Editor's Note: ESPN Insider has teamed with Blue Ribbon College Basketball Yearbook to provide a comprehensive look at all 326 Division I teams. To order the complete 25th anniversary edition of Blue Ribbon College Basketball Yearbook, visit www.blueribbonyearbook.com or call 1-866-805-BALL (2255).
(Information in this team report is as of October 1.)
COACH AND PROGRAM
Andy Kennedy doesn't have any time to be philosophical. Ask him about his feelings on how he ascended to the top spot in the Cincinnati hoop program, and he offers little in the way of profound statements.
"It is what it is," he says.
His response may not go down with Descartes' "I think, therefore I am," but it is an accurate representation of the UC situation and the blunt assessment of a man preoccupied with holding together a team, rather than offering pithy quotations.
Kennedy's pragmatism came in the wake of as surreal a stretch of time as was ever endured by a basketball program. During the span of three days, former Cincinnati coach Bob Huggins went from a man expected to spend at least the next two seasons directing the team he built into a national player to the unemployment line. Although he was well compensated upon his departure, Huggins lost a high-stakes poker game with Cincinnati president Nancy Zimpher, who determined that the coach was no longer the man she wanted directing her school's highest-profile athletic endeavor.
On Aug. 23, university lawyers drafted a lengthy letter to Huggins, detailing the institution's stance on his employment status. In it, Cincinnati maintained that it had no interest in extending Huggins' contract beyond its two-year life span. Further, because Huggins was fighting for more time, the school thought it proper that he be removed from his position. The ultimatum was clear: resign and receive about $3 million in salary and benefits or be fired and get closer to $2 million. No dummy, Huggins resigned.
While pundits debated Zimpher's move, Kennedy was installed as interim coach and given the challenge of preparing UC for life in the Big East. Many had expected Kennedy to become a head coach one day -- and a successful one at that -- but few could have imagined his initial assignment would come amid such upheaval. Even he seemed a bit stunned by the whole thing.
"We're all in uncharted waters," he said. "I never in a million years would have dreamed this could happen, at least from a timing standpoint."
Kennedy had little time to pinch himself or ponder the situation, because Huggins' departure created a crisis in the program. Returning players questioned whether they wanted to remain. Newcomers debated moving to other situations. And recruits still in high school -- most notably highly-regarded guard O.J. Mayo -- began to wonder whether they should be considering Cincinnati at all. Huggins may have engendered considerable contempt from those outside (and some inside) the program, but there was little arguing with his on-court record. Cincinnati won big with him in charge, and that created interest among players.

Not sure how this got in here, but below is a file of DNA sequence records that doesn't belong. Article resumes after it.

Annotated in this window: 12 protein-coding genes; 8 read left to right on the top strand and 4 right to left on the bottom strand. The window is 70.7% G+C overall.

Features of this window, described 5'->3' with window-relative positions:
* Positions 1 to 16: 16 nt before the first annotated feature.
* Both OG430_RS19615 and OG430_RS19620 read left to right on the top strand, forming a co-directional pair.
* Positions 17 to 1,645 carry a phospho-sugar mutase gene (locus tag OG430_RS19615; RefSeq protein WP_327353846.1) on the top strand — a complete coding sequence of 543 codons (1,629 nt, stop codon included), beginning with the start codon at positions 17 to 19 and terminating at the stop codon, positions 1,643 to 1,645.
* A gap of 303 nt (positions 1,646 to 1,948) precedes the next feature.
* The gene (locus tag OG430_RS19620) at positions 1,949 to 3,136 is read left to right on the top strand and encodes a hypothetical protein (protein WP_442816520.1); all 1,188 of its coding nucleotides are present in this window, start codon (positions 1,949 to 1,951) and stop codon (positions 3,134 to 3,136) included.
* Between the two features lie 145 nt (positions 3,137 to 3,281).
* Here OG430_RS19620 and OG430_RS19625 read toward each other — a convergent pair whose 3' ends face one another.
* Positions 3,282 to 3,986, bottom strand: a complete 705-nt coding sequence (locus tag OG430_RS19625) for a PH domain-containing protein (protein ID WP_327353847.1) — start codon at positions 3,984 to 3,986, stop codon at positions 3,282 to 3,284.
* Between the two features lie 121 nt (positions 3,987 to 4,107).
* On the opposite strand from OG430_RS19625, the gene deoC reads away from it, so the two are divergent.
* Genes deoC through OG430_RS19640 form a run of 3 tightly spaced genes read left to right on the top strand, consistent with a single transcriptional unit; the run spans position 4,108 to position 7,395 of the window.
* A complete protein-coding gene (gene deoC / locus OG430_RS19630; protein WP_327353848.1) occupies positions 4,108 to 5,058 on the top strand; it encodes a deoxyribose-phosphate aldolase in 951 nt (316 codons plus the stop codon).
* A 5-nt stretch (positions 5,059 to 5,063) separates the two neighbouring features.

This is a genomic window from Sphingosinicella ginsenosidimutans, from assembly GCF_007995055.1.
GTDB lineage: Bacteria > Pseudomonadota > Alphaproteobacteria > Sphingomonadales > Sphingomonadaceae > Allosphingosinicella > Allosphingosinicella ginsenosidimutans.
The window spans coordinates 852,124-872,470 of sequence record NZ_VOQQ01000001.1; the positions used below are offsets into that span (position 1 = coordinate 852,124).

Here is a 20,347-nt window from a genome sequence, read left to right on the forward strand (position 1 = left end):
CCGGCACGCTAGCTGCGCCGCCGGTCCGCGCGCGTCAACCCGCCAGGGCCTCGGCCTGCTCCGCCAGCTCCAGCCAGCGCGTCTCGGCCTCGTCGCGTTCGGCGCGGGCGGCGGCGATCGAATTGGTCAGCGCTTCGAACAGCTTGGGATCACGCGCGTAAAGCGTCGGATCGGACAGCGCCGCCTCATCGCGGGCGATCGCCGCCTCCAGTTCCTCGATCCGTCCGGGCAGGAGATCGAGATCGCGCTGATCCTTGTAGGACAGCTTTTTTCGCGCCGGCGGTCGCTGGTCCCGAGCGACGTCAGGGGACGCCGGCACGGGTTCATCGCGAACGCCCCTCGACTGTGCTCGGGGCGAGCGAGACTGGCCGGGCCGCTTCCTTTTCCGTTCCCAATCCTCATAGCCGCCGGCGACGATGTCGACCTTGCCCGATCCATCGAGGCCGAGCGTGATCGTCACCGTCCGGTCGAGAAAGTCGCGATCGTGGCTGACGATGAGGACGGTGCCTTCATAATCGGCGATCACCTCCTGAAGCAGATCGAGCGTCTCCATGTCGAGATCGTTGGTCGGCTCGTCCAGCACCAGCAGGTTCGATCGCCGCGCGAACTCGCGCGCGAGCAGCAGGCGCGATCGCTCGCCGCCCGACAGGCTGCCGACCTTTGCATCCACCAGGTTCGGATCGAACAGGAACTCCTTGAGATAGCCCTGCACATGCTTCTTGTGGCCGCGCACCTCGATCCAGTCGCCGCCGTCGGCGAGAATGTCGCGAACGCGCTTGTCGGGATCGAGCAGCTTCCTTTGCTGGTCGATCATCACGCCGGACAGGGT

The off-court situation was another story. Under Huggins, Cincinnati had developed a reputation as a something of an outlaw program. Players ran afoul of the law. The program had a poor graduation rate, despite recent (successful) efforts to improve it. Forward Roy Bright, a regular on last year's team, was dismissed on May 10 for possessing a firearm on campus. That's some heavy stuff. Zimpher's decision, ultimately, was made with the school's reputation in mind. No matter how much the Bearcats won, they couldn't escape the perception that they were doing it in a way that made the institution itself look bad.
That's all over now. Zimpher won her battle, and barring a lawsuit from the Huggins camp, will move forward with Kennedy in charge—at least for now. There's no telling what happens after the season. He may stay on, or he could be replaced by a candidate chosen from among a pool of applicants found during a national search. Again, Kennedy doesn't have much time to worry about that.
"My immediate concern is the returning players and players signed to play for coach Huggins," he said. "Can we keep it intact, so that we have a chance? I'm realistic enough to know they're not going to give us a year off."